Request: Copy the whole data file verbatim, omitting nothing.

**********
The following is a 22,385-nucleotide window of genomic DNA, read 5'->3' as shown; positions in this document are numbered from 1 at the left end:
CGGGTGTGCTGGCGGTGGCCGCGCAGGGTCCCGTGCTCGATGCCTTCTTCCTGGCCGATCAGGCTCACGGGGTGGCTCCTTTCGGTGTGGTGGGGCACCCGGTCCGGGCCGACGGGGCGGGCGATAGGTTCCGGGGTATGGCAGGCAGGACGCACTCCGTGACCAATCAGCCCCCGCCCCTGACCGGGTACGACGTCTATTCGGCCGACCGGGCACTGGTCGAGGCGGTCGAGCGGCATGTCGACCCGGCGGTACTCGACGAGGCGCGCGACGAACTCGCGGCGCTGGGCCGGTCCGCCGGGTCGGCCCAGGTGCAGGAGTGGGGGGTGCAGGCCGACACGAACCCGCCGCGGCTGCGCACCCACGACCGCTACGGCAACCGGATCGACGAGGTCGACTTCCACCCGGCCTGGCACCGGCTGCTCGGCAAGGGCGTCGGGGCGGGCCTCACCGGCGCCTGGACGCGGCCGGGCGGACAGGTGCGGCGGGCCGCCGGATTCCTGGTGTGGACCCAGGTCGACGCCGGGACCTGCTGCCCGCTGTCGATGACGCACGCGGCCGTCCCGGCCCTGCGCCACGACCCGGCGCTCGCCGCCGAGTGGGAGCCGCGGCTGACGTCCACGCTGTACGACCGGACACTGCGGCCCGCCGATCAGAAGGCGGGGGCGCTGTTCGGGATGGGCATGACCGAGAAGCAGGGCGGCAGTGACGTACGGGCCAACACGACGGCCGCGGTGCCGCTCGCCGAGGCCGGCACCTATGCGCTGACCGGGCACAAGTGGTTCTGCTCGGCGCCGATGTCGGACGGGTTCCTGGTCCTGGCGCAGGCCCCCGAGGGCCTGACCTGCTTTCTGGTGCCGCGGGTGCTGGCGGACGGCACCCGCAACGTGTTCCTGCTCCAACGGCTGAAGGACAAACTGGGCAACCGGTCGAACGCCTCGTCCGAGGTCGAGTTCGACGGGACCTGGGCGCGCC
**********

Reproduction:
The following is a 22,385-nucleotide window of genomic DNA, read 5'->3' as shown; positions in this document are numbered from 1 at the left end:
CGGGTGTGCTGGCGGTGGCCGCGCAGGGTCCCGTGCTCGATGCCTTCTTCCTGGCCGATCAGGCTCACGGGGTGGCTCCTTTCGGTGTGGTGGGGCACCCGGTCCGGGCCGACGGGGCGGGCGATAGGTTCCGGGGTATGGCAGGCAGGACGCACTCCGTGACCAATCAGCCCCCGCCCCTGACCGGGTACGACGTCTATTCGGCCGACCGGGCACTGGTCGAGGCGGTCGAGCGGCATGTCGACCCGGCGGTACTCGACGAGGCGCGCGACGAACTCGCGGCGCTGGGCCGGTCCGCCGGGTCGGCCCAGGTGCAGGAGTGGGGGGTGCAGGCCGACACGAACCCGCCGCGGCTGCGCACCCACGACCGCTACGGCAACCGGATCGACGAGGTCGACTTCCACCCGGCCTGGCACCGGCTGCTCGGCAAGGGCGTCGGGGCGGGCCTCACCGGCGCCTGGACGCGGCCGGGCGGACAGGTGCGGCGGGCCGCCGGATTCCTGGTGTGGACCCAGGTCGACGCCGGGACCTGCTGCCCGCTGTCGATGACGCACGCGGCCGTCCCGGCCCTGCGCCACGACCCGGCGCTCGCCGCCGAGTGGGAGCCGCGGCTGACGTCCACGCTGTACGACCGGACACTGCGGCCCGCCGATCAGAAGGCGGGGGCGCTGTTCGGGATGGGCATGACCGAGAAGCAGGGCGGCAGTGACGTACGGGCCAACACGACGGCCGCGGTGCCGCTCGCCGAGGCCGGCACCTATGCGCTGACCGGGCACAAGTGGTTCTGCTCGGCGCCGATGTCGGACGGGTTCCTGGTCCTGGCGCAGGCCCCCGAGGGCCTGACCTGCTTTCTGGTGCCGCGGGTGCTGGCGGACGGCACCCGCAACGTGTTCCTGCTCCAACGGCTGAAGGACAAACTGGGCAACCGGTCGAACGCCTCGTCCGAGGTCGAGTTCGACGGGACCTGGGCGCGCC